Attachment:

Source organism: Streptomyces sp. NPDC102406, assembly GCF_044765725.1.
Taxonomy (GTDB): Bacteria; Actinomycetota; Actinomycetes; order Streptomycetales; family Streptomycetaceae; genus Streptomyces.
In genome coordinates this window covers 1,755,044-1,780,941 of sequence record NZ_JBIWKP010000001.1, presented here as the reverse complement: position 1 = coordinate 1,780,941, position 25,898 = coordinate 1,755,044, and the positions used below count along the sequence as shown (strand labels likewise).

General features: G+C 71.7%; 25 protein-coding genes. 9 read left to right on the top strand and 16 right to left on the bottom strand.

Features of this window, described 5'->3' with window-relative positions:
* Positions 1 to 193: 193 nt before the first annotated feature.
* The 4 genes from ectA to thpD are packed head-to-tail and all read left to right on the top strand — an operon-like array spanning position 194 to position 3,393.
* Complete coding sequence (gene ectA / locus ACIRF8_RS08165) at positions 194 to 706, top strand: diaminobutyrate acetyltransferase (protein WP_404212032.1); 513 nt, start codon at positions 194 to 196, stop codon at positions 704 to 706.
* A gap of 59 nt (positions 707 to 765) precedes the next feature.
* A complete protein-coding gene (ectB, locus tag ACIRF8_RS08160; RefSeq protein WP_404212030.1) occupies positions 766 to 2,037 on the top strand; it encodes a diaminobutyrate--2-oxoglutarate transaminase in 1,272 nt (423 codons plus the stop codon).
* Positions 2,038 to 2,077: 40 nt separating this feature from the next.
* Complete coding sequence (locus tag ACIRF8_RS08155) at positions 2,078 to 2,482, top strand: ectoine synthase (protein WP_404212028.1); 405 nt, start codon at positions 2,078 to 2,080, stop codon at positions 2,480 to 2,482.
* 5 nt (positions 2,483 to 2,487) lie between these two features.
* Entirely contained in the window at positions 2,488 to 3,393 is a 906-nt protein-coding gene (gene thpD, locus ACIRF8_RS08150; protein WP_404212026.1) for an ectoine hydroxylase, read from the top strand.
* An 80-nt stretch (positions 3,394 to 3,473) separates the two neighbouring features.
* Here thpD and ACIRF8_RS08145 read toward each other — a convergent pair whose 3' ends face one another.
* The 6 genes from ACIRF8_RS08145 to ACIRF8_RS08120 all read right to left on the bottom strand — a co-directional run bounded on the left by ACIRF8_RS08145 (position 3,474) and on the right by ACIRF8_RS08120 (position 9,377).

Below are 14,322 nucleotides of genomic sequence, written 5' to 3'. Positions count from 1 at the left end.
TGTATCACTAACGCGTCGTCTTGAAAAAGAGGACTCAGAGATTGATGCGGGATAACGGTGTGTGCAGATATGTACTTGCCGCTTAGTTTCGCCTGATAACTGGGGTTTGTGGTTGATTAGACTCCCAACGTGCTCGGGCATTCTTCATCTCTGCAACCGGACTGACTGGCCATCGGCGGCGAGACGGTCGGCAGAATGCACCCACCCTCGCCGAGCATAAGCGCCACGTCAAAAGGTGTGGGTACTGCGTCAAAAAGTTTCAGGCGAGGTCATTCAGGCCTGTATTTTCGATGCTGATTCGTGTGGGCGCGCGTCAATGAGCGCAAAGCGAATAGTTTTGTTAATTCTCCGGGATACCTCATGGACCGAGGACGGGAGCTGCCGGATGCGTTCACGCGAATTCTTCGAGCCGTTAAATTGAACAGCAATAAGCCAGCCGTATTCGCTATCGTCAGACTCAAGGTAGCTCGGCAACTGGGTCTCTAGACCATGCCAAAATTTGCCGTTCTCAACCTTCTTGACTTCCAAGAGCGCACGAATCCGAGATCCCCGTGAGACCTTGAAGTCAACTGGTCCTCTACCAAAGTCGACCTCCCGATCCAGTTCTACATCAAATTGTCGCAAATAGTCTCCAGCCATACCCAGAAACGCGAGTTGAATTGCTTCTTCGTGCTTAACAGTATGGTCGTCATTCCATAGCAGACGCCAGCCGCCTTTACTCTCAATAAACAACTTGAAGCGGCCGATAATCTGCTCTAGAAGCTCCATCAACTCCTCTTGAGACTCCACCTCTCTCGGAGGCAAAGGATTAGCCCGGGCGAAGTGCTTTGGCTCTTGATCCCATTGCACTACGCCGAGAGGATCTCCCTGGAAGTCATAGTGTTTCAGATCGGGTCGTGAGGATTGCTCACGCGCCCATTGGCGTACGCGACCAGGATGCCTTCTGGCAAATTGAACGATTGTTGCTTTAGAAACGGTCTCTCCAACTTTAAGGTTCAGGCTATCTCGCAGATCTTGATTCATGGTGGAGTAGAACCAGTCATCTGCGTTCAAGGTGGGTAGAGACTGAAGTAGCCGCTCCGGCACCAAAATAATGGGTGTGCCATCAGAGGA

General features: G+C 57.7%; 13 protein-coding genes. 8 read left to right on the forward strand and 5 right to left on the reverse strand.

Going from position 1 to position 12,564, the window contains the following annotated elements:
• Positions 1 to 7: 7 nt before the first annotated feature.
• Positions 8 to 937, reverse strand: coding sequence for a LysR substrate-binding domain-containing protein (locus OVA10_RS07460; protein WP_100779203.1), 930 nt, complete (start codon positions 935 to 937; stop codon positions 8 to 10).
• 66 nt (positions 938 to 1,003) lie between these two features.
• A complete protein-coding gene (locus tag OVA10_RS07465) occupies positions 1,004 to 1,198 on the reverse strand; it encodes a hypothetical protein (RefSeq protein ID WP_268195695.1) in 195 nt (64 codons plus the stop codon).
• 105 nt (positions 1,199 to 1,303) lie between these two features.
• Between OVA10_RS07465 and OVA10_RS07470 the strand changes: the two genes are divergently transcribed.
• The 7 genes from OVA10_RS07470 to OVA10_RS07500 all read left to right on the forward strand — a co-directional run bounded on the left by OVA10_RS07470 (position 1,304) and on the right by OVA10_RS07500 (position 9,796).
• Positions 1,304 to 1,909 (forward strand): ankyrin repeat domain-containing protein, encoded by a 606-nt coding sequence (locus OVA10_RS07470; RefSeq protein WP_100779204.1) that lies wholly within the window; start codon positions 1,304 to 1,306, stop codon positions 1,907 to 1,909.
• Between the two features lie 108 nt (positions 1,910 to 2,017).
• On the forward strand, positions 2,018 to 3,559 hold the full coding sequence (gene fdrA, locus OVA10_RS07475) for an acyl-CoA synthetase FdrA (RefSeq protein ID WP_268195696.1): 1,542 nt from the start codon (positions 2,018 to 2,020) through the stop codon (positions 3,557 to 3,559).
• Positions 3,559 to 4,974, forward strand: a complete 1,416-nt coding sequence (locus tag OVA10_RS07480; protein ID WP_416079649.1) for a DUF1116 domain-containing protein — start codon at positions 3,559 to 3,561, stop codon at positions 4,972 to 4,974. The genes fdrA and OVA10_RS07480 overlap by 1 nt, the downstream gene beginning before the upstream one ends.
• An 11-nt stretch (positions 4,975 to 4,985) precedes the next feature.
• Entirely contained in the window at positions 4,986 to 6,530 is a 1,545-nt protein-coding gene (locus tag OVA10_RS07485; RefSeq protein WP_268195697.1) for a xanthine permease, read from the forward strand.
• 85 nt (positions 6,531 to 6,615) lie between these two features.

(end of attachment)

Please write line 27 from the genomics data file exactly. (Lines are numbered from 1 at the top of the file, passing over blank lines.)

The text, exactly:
• Between OVA10_RS07465 and OVA10_RS07470 the strand changes: the two genes are divergently transcribed.